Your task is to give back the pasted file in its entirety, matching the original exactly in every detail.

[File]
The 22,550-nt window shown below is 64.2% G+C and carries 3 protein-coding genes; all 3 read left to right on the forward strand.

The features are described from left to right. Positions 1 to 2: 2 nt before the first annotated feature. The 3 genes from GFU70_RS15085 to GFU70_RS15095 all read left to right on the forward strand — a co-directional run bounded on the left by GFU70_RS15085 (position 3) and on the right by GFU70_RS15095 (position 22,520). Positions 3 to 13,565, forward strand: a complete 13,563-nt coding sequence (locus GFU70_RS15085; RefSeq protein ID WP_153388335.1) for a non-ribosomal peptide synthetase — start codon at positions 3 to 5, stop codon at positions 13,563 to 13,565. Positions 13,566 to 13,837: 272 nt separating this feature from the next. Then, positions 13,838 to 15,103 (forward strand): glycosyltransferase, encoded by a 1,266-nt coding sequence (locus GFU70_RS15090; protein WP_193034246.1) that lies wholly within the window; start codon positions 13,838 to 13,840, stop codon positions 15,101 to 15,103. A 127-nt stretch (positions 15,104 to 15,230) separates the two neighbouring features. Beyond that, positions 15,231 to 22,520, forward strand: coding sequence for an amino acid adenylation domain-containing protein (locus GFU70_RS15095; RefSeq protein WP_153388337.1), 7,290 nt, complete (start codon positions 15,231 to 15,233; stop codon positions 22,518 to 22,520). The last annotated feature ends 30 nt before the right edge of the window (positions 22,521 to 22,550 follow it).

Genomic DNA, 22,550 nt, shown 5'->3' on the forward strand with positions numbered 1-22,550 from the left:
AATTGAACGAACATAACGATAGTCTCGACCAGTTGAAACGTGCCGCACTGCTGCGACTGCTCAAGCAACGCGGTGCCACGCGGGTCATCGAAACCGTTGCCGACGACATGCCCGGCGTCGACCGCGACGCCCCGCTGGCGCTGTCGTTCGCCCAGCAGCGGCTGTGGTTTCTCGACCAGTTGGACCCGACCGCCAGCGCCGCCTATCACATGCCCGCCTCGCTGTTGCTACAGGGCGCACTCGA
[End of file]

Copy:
The 22,550-nt window shown below is 64.2% G+C and carries 3 protein-coding genes; all 3 read left to right on the forward strand.

The features are described from left to right. Positions 1 to 2: 2 nt before the first annotated feature. The 3 genes from GFU70_RS15085 to GFU70_RS15095 all read left to right on the forward strand — a co-directional run bounded on the left by GFU70_RS15085 (position 3) and on the right by GFU70_RS15095 (position 22,520). Positions 3 to 13,565, forward strand: a complete 13,563-nt coding sequence (locus GFU70_RS15085; RefSeq protein ID WP_153388335.1) for a non-ribosomal peptide synthetase — start codon at positions 3 to 5, stop codon at positions 13,563 to 13,565. Positions 13,566 to 13,837: 272 nt separating this feature from the next. Then, positions 13,838 to 15,103 (forward strand): glycosyltransferase, encoded by a 1,266-nt coding sequence (locus GFU70_RS15090; protein WP_193034246.1) that lies wholly within the window; start codon positions 13,838 to 13,840, stop codon positions 15,101 to 15,103. A 127-nt stretch (positions 15,104 to 15,230) separates the two neighbouring features. Beyond that, positions 15,231 to 22,520, forward strand: coding sequence for an amino acid adenylation domain-containing protein (locus GFU70_RS15095; RefSeq protein WP_153388337.1), 7,290 nt, complete (start codon positions 15,231 to 15,233; stop codon positions 22,518 to 22,520). The last annotated feature ends 30 nt before the right edge of the window (positions 22,521 to 22,550 follow it).

Genomic DNA, 22,550 nt, shown 5'->3' on the forward strand with positions numbered 1-22,550 from the left:
AATTGAACGAACATAACGATAGTCTCGACCAGTTGAAACGTGCCGCACTGCTGCGACTGCTCAAGCAACGCGGTGCCACGCGGGTCATCGAAACCGTTGCCGACGACATGCCCGGCGTCGACCGCGACGCCCCGCTGGCGCTGTCGTTCGCCCAGCAGCGGCTGTGGTTTCTCGACCAGTTGGACCCGACCGCCAGCGCCGCCTATCACATGCCCGCCTCGCTGTTGCTACAGGGCGCACTCGA